> birds are better competitors at some times, and bats at others.

This _is_ competitive exclusion: each has its niche and keeps the other out
of evolving into that niche.

> > Predation? There is a bat species
> > (is it the false vampire?) that more often than not eats sleeping birds.
>
> Relevance?  The bat does this at night, right?

Yes. I'm just not so sure that this bat is afraid of flying during the day.
:-)

> > Not
> > to mention the owls at night. And I repeat that bats are more
> > maneuverable,
> > so they should escape birds of prey _easier_ than birds.
>
> What kind of maneuvers?  Can they take off vertically?

Of course... both upwards and downwards. :-)

> What are the relevant maneuvers?

?

> > Another explanation, from Pat Shipman: Taking Wing: Bats get sunburn
much
> > too easily, and bats with heavy sunburn on their wings (a specific
example
> > is mentioned) can't fly. Don't know if that holds for all bats (after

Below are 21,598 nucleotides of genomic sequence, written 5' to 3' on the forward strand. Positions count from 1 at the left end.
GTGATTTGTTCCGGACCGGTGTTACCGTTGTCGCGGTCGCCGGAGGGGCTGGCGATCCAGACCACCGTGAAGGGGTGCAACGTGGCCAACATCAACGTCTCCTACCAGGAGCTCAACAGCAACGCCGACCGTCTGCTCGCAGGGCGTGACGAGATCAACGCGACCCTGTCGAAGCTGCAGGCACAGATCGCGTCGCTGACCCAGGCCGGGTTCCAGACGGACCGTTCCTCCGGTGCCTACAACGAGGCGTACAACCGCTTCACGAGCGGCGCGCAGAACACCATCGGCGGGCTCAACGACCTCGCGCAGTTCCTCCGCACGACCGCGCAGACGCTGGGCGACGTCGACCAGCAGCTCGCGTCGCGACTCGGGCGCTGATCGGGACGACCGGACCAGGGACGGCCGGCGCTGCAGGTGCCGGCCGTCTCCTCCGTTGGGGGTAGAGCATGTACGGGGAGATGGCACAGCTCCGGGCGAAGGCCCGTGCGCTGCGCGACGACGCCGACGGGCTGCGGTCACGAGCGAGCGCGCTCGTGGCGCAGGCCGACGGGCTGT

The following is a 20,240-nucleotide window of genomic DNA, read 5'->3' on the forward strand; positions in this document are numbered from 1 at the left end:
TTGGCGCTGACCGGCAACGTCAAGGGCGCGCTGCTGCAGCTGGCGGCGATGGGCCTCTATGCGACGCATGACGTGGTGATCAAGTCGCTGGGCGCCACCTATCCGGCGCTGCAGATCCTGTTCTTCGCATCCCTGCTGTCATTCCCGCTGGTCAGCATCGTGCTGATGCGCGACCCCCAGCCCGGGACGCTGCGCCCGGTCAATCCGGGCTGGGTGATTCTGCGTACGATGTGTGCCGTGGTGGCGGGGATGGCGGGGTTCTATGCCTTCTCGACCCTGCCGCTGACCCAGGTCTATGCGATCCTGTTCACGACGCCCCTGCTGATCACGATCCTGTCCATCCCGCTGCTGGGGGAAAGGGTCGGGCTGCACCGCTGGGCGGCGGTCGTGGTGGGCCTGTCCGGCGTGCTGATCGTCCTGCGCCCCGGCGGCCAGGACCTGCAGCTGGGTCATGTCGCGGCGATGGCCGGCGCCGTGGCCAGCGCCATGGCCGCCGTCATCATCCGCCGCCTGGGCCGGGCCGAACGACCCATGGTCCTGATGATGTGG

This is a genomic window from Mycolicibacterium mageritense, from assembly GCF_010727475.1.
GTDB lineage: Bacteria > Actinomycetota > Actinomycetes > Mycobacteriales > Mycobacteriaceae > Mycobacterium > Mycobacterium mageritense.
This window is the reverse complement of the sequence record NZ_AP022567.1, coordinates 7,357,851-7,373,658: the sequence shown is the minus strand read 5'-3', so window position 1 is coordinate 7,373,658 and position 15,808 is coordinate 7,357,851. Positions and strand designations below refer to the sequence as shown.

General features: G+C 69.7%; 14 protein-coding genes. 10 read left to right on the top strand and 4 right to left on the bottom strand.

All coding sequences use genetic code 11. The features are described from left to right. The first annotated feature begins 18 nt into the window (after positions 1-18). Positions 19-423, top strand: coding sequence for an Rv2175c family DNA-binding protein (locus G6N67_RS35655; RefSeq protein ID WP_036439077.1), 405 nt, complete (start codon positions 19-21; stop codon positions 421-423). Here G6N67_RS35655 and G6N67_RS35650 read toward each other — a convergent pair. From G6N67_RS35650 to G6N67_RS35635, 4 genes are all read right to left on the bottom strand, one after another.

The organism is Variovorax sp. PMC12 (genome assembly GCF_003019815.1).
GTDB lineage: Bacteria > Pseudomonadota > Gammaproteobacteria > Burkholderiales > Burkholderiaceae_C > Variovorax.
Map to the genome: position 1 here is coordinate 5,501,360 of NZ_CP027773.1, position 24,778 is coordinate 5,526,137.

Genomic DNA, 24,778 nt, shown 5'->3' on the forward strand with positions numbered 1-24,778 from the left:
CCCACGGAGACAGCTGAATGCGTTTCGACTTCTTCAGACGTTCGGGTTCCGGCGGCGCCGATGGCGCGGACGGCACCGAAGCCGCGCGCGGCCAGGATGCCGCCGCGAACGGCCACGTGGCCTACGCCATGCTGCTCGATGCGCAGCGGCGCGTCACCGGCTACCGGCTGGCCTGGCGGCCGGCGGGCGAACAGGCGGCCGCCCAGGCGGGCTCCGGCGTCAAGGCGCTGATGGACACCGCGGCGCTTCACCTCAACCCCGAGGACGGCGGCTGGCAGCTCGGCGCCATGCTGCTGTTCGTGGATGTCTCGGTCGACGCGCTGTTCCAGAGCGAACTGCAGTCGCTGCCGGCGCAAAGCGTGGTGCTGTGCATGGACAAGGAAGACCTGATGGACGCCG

all,
> > bat wings are frequently dark brown to black).
>
> Relevance?  Melanin.

Classic example for the theory of exaptation... melanin must be present
before the bat can fly into sunlight.

> Rise early before sunset, after sunburn time.

That's what bats famously do. They don't go further.

> This is reaching.

I don't understand that.

> > But... creatures that grow fast and extend in the periphery before they
> > start to fly are totally freed from this problem. No remotely
ball-shaped
> > pterosaur is known, despite lots of juvenile specimens.
>
> Are you really saying allometry is irrelevant to airworthiness?

I am really saying that not all amniotes show the same allometry. Again: No
remotely ball-shaped pterosaur specimen is known, even the smallest